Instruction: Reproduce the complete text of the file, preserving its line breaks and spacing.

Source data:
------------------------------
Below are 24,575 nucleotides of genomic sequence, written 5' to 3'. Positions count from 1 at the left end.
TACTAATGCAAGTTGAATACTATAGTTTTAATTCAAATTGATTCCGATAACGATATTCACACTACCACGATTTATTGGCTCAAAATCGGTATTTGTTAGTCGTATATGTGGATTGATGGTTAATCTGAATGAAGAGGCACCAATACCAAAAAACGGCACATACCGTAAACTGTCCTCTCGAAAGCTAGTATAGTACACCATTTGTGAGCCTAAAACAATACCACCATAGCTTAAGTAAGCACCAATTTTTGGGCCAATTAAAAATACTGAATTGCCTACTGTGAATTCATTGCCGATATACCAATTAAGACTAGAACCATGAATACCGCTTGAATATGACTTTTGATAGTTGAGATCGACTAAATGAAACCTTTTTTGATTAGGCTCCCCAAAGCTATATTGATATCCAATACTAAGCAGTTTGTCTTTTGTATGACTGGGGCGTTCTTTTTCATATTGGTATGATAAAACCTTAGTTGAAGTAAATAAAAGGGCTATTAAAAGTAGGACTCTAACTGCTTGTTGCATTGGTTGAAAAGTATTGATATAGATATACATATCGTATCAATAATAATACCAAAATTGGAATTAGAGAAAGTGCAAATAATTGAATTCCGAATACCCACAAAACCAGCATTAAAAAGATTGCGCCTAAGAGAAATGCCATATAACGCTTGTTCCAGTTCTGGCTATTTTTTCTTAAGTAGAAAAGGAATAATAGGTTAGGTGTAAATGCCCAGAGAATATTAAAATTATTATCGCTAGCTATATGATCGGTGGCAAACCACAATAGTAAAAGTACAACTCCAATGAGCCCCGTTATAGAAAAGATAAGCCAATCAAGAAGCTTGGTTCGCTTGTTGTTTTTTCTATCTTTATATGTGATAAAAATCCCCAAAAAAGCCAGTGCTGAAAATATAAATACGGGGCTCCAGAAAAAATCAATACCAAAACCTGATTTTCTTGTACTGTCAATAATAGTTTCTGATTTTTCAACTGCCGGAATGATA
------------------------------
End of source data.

Below are 24,575 nucleotides of genomic sequence, written 5' to 3'. Positions count from 1 at the left end.
TACTAATGCAAGTTGAATACTATAGTTTTAATTCAAATTGATTCCGATAACGATATTCACACTACCACGATTTATTGGCTCAAAATCGGTATTTGTTAGTCGTATATGTGGATTGATGGTTAATCTGAATGAAGAGGCACCAATACCAAAAAACGGCACATACCGTAAACTGTCCTCTCGAAAGCTAGTATAGTACACCATTTGTGAGCCTAAAACAATACCACCATAGCTTAAGTAAGCACCAATTTTTGGGCCAATTAAAAATACTGAATTGCCTACTGTGAATTCATTGCCGATATACCAATTAAGACTAGAACCATGAATACCGCTTGAATATGACTTTTGATAGTTGAGATCGACTAAATGAAACCTTTTTTGATTAGGCTCCCCAAAGCTATATTGATATCCAATACTAAGCAGTTTGTCTTTTGTATGACTGGGGCGTTCTTTTTCATATTGGTATGATAAAACCTTAGTTGAAGTAAATAAAAGGGCTATTAAAAGTAGGACTCTAACTGCTTGTTGCATTGGTTGAAAAGTATTGATATAGATATACATATCGTATCAATAATAATACCAAAATTGGAATTAGAGAAAGTGCAAATAATTGAATTCCGAATACCCACAAAACCAGCATTAAAAAGATTGCGCCTAAGAGAAATGCCATATAACGCTTGTTCCAGTTCTGGCTATTTTTTCTTAAGTAGAAAAGGAATAATAGGTTAGGTGTAAATGCCCAGAGAATATTAAAATTATTATCGCTAGCTATATGATCGGTGGCAAACCACAATAGTAAAAGTACAACTCCAATGAGCCCCGTTATAGAAAAGATAAGCCAATCAAGAAGCTTGGTTCGCTTGTTGTTTTTTCTATCTTTATATGTGATAAAAATCCCCAAAAAAGCCAGTGCTGAAAATATAAATACGGGGCTCCAGAAAAAATCAATACCAAAACCTGATTTTCTTGTACTGTCAATAATAGTTTCTGATTTTTCAACTGCCGGAATGATA